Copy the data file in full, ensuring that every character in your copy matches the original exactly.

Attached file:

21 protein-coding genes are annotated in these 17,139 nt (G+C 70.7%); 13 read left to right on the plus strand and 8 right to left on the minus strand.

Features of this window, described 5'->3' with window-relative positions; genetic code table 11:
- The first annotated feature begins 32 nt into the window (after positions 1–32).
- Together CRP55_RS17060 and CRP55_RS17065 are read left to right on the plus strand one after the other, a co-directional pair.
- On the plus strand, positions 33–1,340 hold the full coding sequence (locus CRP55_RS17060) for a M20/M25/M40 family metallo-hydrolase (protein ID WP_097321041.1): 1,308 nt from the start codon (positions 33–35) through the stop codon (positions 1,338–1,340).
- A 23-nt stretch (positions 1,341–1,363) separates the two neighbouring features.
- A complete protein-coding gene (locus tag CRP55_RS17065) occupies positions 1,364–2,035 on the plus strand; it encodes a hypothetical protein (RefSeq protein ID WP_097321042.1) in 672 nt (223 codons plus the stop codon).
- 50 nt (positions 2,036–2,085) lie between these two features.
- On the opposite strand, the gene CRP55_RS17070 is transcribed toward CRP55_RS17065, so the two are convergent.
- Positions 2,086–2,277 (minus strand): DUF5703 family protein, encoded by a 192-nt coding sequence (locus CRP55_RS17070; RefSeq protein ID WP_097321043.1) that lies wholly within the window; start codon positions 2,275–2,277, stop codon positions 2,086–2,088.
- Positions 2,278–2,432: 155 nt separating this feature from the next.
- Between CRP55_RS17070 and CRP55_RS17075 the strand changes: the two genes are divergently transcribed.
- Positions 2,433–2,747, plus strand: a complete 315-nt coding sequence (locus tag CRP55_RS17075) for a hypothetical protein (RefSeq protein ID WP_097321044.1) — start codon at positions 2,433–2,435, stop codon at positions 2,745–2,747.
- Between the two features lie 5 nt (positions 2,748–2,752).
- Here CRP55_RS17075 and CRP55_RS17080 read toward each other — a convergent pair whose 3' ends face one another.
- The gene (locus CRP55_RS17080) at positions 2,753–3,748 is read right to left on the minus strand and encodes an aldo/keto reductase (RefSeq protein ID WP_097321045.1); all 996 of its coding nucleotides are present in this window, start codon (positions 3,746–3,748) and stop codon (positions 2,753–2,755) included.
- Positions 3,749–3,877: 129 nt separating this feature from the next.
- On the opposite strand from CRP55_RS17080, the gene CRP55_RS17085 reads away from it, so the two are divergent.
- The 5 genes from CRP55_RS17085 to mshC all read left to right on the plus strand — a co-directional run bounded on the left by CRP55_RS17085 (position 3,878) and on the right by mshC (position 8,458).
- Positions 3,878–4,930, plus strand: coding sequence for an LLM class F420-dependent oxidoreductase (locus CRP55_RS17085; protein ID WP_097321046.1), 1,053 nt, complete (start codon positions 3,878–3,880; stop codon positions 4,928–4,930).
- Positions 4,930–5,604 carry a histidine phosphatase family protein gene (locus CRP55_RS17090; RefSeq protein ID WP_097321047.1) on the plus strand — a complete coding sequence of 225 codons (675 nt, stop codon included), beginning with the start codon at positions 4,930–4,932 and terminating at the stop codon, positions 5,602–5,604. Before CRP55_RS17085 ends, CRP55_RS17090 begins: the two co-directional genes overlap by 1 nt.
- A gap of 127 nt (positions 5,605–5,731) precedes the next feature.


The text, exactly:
21 protein-coding genes are annotated in these 17,139 nt (G+C 70.7%); 13 read left to right on the plus strand and 8 right to left on the minus strand.

Features of this window, described 5'->3' with window-relative positions; genetic code table 11:
- The first annotated feature begins 32 nt into the window (after positions 1–32).
- Together CRP55_RS17060 and CRP55_RS17065 are read left to right on the plus strand one after the other, a co-directional pair.
- On the plus strand, positions 33–1,340 hold the full coding sequence (locus CRP55_RS17060) for a M20/M25/M40 family metallo-hydrolase (protein ID WP_097321041.1): 1,308 nt from the start codon (positions 33–35) through the stop codon (positions 1,338–1,340).
- A 23-nt stretch (positions 1,341–1,363) separates the two neighbouring features.
- A complete protein-coding gene (locus tag CRP55_RS17065) occupies positions 1,364–2,035 on the plus strand; it encodes a hypothetical protein (RefSeq protein ID WP_097321042.1) in 672 nt (223 codons plus the stop codon).
- 50 nt (positions 2,036–2,085) lie between these two features.
- On the opposite strand, the gene CRP55_RS17070 is transcribed toward CRP55_RS17065, so the two are convergent.
- Positions 2,086–2,277 (minus strand): DUF5703 family protein, encoded by a 192-nt coding sequence (locus CRP55_RS17070; RefSeq protein ID WP_097321043.1) that lies wholly within the window; start codon positions 2,275–2,277, stop codon positions 2,086–2,088.
- Positions 2,278–2,432: 155 nt separating this feature from the next.
- Between CRP55_RS17070 and CRP55_RS17075 the strand changes: the two genes are divergently transcribed.
- Positions 2,433–2,747, plus strand: a complete 315-nt coding sequence (locus tag CRP55_RS17075) for a hypothetical protein (RefSeq protein ID WP_097321044.1) — start codon at positions 2,433–2,435, stop codon at positions 2,745–2,747.
- Between the two features lie 5 nt (positions 2,748–2,752).
- Here CRP55_RS17075 and CRP55_RS17080 read toward each other — a convergent pair whose 3' ends face one another.
- The gene (locus CRP55_RS17080) at positions 2,753–3,748 is read right to left on the minus strand and encodes an aldo/keto reductase (RefSeq protein ID WP_097321045.1); all 996 of its coding nucleotides are present in this window, start codon (positions 3,746–3,748) and stop codon (positions 2,753–2,755) included.
- Positions 3,749–3,877: 129 nt separating this feature from the next.
- On the opposite strand from CRP55_RS17080, the gene CRP55_RS17085 reads away from it, so the two are divergent.
- The 5 genes from CRP55_RS17085 to mshC all read left to right on the plus strand — a co-directional run bounded on the left by CRP55_RS17085 (position 3,878) and on the right by mshC (position 8,458).
- Positions 3,878–4,930, plus strand: coding sequence for an LLM class F420-dependent oxidoreductase (locus CRP55_RS17085; protein ID WP_097321046.1), 1,053 nt, complete (start codon positions 3,878–3,880; stop codon positions 4,928–4,930).
- Positions 4,930–5,604 carry a histidine phosphatase family protein gene (locus CRP55_RS17090; RefSeq protein ID WP_097321047.1) on the plus strand — a complete coding sequence of 225 codons (675 nt, stop codon included), beginning with the start codon at positions 4,930–4,932 and terminating at the stop codon, positions 5,602–5,604. Before CRP55_RS17085 ends, CRP55_RS17090 begins: the two co-directional genes overlap by 1 nt.
- A gap of 127 nt (positions 5,605–5,731) precedes the next feature.